There’s almost no perfect context for art. It’s almost always sloppy, always messy, and we have to be forgiving of our audiences and we have to be forgiving of ourselves. You can either waste your energy spending your entire performance filled with hatred — and I know because I’ve done that — or you can embrace [imperfection] and remember that everyone in the room is in it all together, whether or not they know that.
BY WILLIAM KOSH
Amanda Palmer has worn an increasingly ridiculous number of hats over the course of her genre-spanning career including musician, street performer, author, public speaker, controversial poster child for crowdsourcing, ukulele queen and, as of fairly recently, mother. But when asked how she thinks of herself, the veteran singer/songwriter/provocateur better know as Amanda Fucking Palmer has a simple answer: “I’m an artist,” replies Palmer, who splits her time between her solo career and bands such as Dresden Dolls and Evelyn Evelyn. After thinking a moment, she goes broader. “You could take it one step higher and say I’m a ‘connector’…I connect metaphors and ideas and people and feelings.”
You can get a glimpse of the solid structural role that Palmer plays in today’s rapidly changing artistic landscape just by scrolling through her Twitter mentions. You can also find her manifesto, The Art of Asking, at your local bookstore. Or check out her infamous 2013 Ted Talk on the polarizing topic of crowdsourcing, which has over 4.5 million hits on YouTube. That’s well over three times the population of her native Boston.
On top of all that, Palmer has recently been collaborating with fellow former-street-performer-turned-musician/current Evelyn Evelyn member Jason Webley on songs for a stage play. Palmer describes Jib as “a threaded-together melange of three or four different stories about how the fates of human beings are interwoven by the psychic majesty of music making.”
So there you have it. She’s working on a play, caring for a young child and planning a tour that will pass through Chicago this November. How does she do it? Well, it’s complicated, but chaos is key. “I’ve learned to embrace the sloppiness of constant productivity,” she says, sounding genuinely excited. “It’s part of why I use Patreon and I have this group of 8,000 fans that are willing to fund me in my bizarre chaotic land of productivity. Actually one of the things I’ve learned using my Patreon is that…artwork has volume knobs. You can choose with any given artwork to simply hand it to the hardcore fans or to climb out to the mountaintop and shout it to the world that you made this thing.”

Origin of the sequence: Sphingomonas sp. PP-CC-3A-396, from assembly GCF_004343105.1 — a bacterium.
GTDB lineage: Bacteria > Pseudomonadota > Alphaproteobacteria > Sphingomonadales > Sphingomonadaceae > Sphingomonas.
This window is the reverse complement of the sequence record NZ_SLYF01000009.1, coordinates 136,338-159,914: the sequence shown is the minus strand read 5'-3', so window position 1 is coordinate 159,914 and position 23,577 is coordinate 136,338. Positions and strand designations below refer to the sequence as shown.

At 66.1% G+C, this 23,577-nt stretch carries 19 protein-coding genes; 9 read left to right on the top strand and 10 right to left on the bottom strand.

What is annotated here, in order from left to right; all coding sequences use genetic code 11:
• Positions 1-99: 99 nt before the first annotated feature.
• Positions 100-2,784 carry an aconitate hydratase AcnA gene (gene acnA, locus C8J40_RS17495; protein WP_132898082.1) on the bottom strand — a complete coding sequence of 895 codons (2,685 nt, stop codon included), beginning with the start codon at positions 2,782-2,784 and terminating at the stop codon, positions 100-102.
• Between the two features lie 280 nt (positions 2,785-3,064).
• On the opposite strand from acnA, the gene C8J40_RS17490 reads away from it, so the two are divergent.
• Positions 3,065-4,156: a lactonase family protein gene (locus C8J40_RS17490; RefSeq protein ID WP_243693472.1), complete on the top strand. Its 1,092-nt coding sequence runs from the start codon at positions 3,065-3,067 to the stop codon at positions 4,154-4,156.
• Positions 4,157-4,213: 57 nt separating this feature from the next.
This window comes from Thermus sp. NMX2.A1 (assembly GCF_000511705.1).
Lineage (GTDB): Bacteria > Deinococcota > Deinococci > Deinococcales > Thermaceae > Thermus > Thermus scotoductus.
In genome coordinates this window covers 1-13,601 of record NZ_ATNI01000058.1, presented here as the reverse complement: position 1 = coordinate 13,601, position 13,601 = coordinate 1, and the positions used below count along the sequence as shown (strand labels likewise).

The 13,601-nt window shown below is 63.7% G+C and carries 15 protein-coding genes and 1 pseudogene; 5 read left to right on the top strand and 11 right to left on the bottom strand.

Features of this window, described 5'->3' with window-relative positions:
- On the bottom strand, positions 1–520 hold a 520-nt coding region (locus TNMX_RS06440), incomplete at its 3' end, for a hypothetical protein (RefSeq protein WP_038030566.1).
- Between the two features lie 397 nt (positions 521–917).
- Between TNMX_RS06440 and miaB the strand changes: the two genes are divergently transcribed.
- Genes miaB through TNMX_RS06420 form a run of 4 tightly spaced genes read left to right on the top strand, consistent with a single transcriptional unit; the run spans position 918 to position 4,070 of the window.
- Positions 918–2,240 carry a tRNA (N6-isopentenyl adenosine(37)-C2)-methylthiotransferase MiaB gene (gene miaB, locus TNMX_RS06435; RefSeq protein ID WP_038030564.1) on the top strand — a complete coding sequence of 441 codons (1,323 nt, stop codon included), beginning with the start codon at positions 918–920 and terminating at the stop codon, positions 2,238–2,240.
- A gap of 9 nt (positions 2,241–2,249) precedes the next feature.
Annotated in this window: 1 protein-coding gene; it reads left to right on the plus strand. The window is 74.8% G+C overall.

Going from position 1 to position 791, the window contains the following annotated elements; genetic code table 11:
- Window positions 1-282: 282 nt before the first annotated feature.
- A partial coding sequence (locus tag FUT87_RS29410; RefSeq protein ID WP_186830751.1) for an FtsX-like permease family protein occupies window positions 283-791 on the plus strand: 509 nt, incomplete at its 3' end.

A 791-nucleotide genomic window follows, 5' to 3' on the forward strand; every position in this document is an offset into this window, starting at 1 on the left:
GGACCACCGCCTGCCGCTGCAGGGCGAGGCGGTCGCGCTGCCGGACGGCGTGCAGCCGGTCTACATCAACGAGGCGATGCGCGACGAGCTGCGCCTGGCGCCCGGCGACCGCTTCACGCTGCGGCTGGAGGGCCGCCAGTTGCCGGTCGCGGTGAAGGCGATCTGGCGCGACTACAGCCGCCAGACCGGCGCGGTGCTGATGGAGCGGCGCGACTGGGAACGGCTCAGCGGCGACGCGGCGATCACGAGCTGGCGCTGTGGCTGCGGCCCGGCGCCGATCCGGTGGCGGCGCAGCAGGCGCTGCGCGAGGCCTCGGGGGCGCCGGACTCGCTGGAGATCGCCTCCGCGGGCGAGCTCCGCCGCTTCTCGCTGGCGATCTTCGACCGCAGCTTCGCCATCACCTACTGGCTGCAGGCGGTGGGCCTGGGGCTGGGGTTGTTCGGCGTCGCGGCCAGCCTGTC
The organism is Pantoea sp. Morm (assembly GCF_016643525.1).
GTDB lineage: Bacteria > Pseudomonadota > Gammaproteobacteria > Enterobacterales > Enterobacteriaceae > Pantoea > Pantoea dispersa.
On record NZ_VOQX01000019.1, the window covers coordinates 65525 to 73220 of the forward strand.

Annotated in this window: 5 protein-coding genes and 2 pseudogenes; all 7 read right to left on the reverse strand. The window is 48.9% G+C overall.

Beyond this, we don’t talk much about the divisive issue of Palmer’s crowdsourcing, but that controversy feels somewhat put-to-bed anyway, at least on her end. (Re-watching it three years later, the Ted Talk plays an awful lot like a victory lap.) Still, we sideswipe Palmer’s issues with the establishment while talking about Radiohead, a band that, like Palmer, is known for its dramatic break from the major label system and its unorthodox approach to disseminating its music.
“I respect their incredible principles,” she says of the band. “They still don’t sell out. And now it would be so easy. Everyone would forget them, and they still don’t, and it makes me so happy. And I did get to meet Thom Yorke! Maybe a year after the ukulele covers record came out.” (Palmer has a brilliant little album of brave and peaceful Radiohead covers packed into ukulele-sized bursts.) “I ran into him at a bar in New York. He hadn’t heard about it so I had to inform him. Then we had a nice conversation about ukulele and how beautiful it is!”
The one thing Palmer regrets about that album is the cover art. It’s just about the most un-Radiohead thing you could imagine, a Doris Day-ish image of her holding the ukulele and flashing an ironic, ham-and-potatoes grin at the camera. “I of course thought that was hilarious and that everyone would get the joke,” she sighs. “But in retrospect, maybe no one did.”
Palmer’s much-loved “Ukulele Anthem” serves as the finale for her NPR Tiny Desk Concert, one of the coolest live performances on YouTube. She and her band, The Grand Theft Orchestra, excelled in the restrictive TDC format in no small part because they’d had plenty of practice performing guerilla-style. “We had been playing teeny little gallery shows for my Kickstarter supporters where there wasn’t a stage,” Palmer explains. “We were just playing acoustically in the middle of the room on the floor. So we already had a system of playing without amplification. [An office] is a really weird place to play music because as enthusiastic as those people in those offices are, they still can’t usually make the leap and act like an audience.
“But…what is your job as an artist? It’s to constantly hold back judgment of your audience…There’s almost no perfect context for art. It’s almost always sloppy, always messy, and we have to be forgiving of our audiences and we have to be forgiving of ourselves. You can either waste your energy spending your entire performance filled with hatred — and I know because I’ve done that — or you can embrace [imperfection] and remember that everyone in the room is in it all together, whether or not they know that. Speak to the people in the audience who are tuned into the art channel and ready to receive.”
Leave it to the freakishly prolific Amanda Fucking Palmer to accidentally write the perfect conclusion to her own profile. The beautiful chaos continues.
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